Personal Development

Posts

7_habits The 7 Habits of Highly Effective People by Stephen R. Covey has become one of the best selling books in the realm of Personal Development.  With over 15 million copies sold, the seven habits (be proactive; begin with the end in mind; put first things first; think win/win; seek first to understand, then to be understood; synergize; and sharpen the saw) have helped many people focus on what’s most important to them.  Though not directly pertaining to humor in the workplace, the book does help you understand how to create a sense of work/life balance.

Buy It Now

Stephen R. Covey gives us The 7 Habits of Highly Effective People.  Well I give you 7 Things I Learned from 7 Habits (that aren’t just the 7 habits).  If you can, try to read this post in 7 minutes, then share it with 7 friends and drink a 7-up.

1. “To know and not to do is really not to know.”
Knowledge is useless until you act on it.  It’s not enough to know something, you have to turn that knowledge into action.

2. “We are responsible for our own lives.”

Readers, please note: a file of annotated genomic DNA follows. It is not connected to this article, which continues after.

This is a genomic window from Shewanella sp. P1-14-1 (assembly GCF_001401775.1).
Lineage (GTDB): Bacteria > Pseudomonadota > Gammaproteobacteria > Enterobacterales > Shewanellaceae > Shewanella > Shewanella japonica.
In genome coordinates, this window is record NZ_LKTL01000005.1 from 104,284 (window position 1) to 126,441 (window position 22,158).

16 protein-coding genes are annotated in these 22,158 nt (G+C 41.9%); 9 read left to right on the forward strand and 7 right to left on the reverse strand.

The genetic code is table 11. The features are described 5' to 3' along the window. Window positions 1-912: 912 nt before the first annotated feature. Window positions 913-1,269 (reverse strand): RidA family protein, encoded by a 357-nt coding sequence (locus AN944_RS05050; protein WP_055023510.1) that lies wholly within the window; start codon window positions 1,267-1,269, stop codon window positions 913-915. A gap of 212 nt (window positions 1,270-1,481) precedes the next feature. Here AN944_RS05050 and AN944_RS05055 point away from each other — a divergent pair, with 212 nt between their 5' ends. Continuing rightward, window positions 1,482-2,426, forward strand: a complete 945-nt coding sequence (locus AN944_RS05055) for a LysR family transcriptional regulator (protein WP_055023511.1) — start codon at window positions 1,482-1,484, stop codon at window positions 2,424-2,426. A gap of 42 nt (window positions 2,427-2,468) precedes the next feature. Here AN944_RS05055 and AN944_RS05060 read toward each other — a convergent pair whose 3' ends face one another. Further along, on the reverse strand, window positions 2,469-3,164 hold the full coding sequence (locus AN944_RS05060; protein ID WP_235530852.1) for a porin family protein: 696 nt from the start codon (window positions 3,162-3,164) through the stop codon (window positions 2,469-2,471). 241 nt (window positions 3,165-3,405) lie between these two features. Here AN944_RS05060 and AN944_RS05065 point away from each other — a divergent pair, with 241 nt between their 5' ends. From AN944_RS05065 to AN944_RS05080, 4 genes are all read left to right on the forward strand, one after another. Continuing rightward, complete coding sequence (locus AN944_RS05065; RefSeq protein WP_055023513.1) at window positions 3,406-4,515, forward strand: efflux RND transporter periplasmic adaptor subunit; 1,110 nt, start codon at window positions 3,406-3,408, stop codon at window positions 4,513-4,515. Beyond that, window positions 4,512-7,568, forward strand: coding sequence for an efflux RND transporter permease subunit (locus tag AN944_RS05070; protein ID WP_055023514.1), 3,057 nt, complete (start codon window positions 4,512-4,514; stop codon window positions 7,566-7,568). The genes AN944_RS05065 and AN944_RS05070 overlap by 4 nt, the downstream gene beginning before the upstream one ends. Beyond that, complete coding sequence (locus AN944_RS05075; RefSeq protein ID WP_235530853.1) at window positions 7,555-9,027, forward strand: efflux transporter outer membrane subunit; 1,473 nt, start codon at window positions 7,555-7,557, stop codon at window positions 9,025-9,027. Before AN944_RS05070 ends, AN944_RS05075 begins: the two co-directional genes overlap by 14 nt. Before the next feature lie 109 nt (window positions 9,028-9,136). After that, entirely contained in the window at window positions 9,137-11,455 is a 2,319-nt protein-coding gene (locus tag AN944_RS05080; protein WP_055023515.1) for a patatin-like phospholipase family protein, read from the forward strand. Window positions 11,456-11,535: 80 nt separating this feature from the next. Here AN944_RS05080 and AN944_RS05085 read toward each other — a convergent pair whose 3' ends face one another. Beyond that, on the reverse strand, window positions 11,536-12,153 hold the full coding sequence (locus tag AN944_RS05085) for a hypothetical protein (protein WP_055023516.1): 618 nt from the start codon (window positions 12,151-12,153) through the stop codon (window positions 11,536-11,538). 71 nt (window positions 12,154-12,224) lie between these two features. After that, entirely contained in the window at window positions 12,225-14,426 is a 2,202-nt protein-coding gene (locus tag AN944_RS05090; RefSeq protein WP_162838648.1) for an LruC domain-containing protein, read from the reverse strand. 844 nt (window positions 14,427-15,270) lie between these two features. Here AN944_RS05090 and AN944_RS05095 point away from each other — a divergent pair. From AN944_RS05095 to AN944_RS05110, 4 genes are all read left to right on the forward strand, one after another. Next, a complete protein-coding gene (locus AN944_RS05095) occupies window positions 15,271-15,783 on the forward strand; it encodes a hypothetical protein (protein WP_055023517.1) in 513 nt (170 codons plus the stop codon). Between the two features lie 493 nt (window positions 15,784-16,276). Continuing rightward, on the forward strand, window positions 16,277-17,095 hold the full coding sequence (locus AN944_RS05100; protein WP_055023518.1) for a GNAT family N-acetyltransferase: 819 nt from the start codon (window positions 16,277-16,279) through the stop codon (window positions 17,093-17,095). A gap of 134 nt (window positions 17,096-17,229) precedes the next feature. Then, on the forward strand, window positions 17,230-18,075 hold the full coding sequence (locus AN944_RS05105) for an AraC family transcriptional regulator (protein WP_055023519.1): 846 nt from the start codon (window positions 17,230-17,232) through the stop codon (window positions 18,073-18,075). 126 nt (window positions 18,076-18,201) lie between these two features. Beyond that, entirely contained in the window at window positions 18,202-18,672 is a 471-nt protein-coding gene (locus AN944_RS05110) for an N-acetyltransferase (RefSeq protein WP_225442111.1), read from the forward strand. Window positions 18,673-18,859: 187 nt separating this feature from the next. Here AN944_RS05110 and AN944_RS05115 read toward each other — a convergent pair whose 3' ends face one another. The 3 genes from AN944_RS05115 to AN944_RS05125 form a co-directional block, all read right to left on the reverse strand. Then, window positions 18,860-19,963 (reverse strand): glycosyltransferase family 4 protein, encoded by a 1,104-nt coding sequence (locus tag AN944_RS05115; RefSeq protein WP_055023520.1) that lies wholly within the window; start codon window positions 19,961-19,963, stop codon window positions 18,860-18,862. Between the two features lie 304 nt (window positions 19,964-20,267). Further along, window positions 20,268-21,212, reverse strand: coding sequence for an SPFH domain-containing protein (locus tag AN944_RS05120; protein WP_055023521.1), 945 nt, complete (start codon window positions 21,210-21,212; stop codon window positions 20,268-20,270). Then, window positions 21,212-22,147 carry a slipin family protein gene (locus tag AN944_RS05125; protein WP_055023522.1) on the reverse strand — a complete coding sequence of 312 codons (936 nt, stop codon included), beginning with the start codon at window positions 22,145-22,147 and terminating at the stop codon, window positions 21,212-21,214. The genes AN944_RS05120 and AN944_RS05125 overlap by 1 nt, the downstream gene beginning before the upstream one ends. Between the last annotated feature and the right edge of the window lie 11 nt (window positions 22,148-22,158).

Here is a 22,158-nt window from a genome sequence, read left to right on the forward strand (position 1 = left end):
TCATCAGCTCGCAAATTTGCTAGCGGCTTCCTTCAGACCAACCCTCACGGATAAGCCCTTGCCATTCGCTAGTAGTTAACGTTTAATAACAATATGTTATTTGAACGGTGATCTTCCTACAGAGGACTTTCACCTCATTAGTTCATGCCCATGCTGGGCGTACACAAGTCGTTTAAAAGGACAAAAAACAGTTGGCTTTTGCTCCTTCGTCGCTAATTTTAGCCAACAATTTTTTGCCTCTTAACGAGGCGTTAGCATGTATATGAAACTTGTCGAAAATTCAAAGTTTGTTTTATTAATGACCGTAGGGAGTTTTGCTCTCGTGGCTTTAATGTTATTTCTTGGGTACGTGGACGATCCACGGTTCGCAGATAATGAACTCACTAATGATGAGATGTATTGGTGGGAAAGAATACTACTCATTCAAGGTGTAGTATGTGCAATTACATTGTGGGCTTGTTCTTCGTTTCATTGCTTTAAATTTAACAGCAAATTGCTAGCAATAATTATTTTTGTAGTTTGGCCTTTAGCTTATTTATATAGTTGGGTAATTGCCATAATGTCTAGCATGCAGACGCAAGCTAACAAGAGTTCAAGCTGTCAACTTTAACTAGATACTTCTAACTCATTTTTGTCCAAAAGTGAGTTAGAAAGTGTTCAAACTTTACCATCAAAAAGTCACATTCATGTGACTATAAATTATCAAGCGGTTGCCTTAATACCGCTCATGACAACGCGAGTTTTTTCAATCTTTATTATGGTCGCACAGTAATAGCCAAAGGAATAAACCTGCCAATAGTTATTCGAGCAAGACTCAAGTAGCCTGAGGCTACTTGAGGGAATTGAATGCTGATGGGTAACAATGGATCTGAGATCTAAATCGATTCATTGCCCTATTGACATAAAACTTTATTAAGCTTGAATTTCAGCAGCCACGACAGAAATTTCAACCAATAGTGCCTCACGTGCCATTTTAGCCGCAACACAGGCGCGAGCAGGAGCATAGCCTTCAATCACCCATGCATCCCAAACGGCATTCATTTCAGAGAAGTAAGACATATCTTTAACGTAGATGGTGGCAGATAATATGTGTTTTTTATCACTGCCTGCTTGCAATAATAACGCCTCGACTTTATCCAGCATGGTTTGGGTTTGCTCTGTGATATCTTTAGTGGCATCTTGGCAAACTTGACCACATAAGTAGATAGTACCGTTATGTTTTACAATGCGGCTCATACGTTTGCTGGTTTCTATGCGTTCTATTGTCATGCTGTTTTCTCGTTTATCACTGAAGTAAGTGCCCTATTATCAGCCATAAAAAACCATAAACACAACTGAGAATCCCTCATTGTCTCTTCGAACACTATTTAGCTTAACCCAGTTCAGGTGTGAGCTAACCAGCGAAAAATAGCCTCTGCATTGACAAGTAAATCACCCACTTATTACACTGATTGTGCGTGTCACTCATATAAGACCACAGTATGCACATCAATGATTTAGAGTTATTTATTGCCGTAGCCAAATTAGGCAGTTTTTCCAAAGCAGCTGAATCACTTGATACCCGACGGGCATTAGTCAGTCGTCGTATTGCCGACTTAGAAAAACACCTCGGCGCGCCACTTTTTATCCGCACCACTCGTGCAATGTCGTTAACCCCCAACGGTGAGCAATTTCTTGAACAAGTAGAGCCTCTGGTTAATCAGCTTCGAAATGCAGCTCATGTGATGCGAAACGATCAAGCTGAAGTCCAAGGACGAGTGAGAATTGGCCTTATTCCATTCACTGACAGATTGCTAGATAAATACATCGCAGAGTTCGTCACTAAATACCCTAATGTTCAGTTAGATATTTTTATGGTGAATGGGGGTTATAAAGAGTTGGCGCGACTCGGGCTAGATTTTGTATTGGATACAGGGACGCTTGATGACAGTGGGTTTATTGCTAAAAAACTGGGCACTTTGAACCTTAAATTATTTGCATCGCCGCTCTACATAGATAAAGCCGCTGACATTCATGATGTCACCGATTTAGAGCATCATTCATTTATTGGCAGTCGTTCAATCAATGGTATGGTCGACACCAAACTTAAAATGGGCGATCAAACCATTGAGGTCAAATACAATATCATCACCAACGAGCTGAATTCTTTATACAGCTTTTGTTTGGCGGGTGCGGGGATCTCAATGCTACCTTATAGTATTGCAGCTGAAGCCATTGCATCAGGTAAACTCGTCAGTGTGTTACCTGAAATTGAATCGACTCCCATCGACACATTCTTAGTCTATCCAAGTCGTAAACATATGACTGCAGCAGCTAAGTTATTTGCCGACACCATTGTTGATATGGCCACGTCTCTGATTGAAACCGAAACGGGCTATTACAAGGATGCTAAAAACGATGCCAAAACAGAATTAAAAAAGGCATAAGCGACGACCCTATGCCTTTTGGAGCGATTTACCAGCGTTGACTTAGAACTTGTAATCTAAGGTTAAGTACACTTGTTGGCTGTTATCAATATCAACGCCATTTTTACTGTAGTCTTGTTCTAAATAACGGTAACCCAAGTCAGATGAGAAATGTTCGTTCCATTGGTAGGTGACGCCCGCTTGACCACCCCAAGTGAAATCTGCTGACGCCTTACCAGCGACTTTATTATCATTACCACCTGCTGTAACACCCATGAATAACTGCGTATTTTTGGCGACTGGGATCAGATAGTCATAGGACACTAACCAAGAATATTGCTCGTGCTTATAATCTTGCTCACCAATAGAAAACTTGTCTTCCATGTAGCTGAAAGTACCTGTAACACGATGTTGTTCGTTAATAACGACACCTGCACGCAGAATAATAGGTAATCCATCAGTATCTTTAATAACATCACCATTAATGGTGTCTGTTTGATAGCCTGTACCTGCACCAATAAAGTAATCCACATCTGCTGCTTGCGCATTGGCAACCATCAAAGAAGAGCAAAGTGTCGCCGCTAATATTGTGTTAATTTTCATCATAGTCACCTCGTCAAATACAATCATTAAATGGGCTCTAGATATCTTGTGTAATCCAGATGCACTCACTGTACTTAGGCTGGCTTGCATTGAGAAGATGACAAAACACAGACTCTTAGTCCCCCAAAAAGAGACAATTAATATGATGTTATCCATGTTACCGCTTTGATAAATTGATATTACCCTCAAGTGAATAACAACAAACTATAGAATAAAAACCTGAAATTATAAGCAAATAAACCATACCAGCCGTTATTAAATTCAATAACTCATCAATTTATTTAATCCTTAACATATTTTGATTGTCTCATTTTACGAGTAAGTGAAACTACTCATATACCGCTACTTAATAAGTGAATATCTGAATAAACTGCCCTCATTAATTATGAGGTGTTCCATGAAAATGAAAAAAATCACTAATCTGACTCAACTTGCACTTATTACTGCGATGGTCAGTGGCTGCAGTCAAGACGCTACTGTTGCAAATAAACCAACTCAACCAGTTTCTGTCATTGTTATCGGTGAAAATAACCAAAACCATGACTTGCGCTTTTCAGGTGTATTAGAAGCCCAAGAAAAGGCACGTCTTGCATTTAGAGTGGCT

What a scary thought, huh?  We are the ones responsible for how our lives turn out, we determine what we do and how we act, so why not make it more fun and exciting?

3. “It is possible to be busy–very busy–without being very effective.”
Or as Peter Drucker said in The Effective Executive: “Efficiency is doing things right; effectiveness is doing the right things.”  We need to be effective.

4. “If both people aren’t winning, both are losing.”
In improv this is known as “Yes And,” but it applies in business as well.  When you work to make sure that both sides win in any arrangement, you not only have the short-term victory, but you’re also setting yourself up for success in the future.

5. “When you listen, you learn.”
The key to effective communication is not telling people everything that you know, but everything that they need to hear.  And the only way to know what they need is to listen.

6. “The whole is greater than the sum of its parts.”
Mathematically this isn’t true, but in terms of productivity and effectiveness it certainly is.  We can accomplish more together than we ever could separately, after all H.E. Luccock quipped “No one can whistle a symphony.  It takes an orchestra to play it.”

7. “The greatest asset you have [is] you.”
At the end of day–actually during the entire day, and night too, all you have and can control is you.  Your ability to be effective rests on you.  Taking the time to improve your skills, maintain your health, keep your sanity, and “sharpen the saw” will help in all other aspects of work and life.  Luckily for us, humor can provide many of those benefits.